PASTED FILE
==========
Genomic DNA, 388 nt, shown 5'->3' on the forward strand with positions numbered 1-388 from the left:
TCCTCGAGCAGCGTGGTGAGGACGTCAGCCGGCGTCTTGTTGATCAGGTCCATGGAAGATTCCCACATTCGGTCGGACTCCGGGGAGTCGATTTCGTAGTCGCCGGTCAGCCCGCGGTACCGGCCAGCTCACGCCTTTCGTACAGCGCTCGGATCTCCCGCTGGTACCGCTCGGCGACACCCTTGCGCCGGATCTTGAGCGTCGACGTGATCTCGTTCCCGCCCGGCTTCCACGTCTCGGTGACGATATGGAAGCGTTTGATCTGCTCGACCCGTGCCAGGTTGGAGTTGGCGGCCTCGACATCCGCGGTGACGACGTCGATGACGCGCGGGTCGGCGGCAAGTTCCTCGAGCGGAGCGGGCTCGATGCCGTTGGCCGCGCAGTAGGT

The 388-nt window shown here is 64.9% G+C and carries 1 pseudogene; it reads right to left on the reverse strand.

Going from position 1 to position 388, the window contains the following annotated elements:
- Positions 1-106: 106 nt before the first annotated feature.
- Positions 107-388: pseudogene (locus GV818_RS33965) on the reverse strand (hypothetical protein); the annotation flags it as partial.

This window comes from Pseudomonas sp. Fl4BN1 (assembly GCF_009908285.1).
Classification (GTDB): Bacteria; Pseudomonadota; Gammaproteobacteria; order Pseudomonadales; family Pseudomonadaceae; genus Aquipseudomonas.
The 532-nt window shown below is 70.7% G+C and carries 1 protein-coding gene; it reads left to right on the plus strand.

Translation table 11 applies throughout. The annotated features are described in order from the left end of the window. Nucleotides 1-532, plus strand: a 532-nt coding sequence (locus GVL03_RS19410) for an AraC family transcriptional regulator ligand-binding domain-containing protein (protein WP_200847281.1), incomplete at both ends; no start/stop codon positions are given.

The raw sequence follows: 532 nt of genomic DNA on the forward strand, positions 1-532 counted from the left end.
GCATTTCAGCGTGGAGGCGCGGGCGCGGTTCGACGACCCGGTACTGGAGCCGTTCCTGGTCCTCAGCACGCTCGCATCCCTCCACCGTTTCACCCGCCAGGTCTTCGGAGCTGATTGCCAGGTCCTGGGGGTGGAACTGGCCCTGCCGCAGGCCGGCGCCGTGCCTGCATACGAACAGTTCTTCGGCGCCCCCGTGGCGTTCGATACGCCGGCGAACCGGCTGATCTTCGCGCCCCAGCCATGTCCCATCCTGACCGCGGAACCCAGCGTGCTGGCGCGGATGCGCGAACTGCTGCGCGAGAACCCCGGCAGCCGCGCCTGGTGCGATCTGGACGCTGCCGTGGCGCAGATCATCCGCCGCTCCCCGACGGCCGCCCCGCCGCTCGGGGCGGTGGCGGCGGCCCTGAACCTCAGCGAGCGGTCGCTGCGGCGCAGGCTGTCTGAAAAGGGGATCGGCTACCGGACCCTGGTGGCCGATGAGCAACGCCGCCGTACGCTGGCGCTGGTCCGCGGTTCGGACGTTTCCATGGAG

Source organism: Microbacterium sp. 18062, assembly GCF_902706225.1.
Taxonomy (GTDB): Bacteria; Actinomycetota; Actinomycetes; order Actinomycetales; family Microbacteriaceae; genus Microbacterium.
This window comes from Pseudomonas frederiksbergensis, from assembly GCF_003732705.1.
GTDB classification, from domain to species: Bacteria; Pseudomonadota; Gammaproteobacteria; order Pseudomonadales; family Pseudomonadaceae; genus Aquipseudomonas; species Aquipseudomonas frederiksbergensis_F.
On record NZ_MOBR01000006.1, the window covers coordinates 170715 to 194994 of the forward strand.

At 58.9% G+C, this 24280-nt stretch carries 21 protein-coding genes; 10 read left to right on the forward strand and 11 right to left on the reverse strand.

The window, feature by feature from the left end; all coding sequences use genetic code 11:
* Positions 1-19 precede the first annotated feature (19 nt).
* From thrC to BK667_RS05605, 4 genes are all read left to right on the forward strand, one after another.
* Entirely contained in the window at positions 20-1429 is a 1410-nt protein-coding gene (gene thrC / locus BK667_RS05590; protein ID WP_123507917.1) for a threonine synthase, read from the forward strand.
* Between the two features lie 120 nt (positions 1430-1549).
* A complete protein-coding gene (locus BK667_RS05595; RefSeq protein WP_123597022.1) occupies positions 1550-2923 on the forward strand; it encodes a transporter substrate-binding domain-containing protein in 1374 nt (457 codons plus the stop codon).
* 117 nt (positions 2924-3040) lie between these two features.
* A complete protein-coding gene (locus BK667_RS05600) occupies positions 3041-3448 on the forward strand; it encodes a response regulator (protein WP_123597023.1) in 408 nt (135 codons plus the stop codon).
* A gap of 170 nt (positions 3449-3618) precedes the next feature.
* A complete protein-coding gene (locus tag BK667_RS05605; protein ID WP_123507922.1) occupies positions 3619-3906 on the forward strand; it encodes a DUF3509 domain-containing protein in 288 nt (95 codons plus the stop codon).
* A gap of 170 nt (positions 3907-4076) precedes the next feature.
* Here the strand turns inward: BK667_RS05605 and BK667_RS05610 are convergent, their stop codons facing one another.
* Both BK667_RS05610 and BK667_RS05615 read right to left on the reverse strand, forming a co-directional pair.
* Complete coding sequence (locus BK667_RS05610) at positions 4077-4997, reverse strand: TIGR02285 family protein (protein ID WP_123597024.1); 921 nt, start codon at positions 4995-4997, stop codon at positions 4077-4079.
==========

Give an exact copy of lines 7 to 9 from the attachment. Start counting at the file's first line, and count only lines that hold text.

This window comes from Pseudomonas sp. Fl4BN1 (assembly GCF_009908285.1).
Classification (GTDB): Bacteria; Pseudomonadota; Gammaproteobacteria; order Pseudomonadales; family Pseudomonadaceae; genus Aquipseudomonas.
The 532-nt window shown below is 70.7% G+C and carries 1 protein-coding gene; it reads left to right on the plus strand.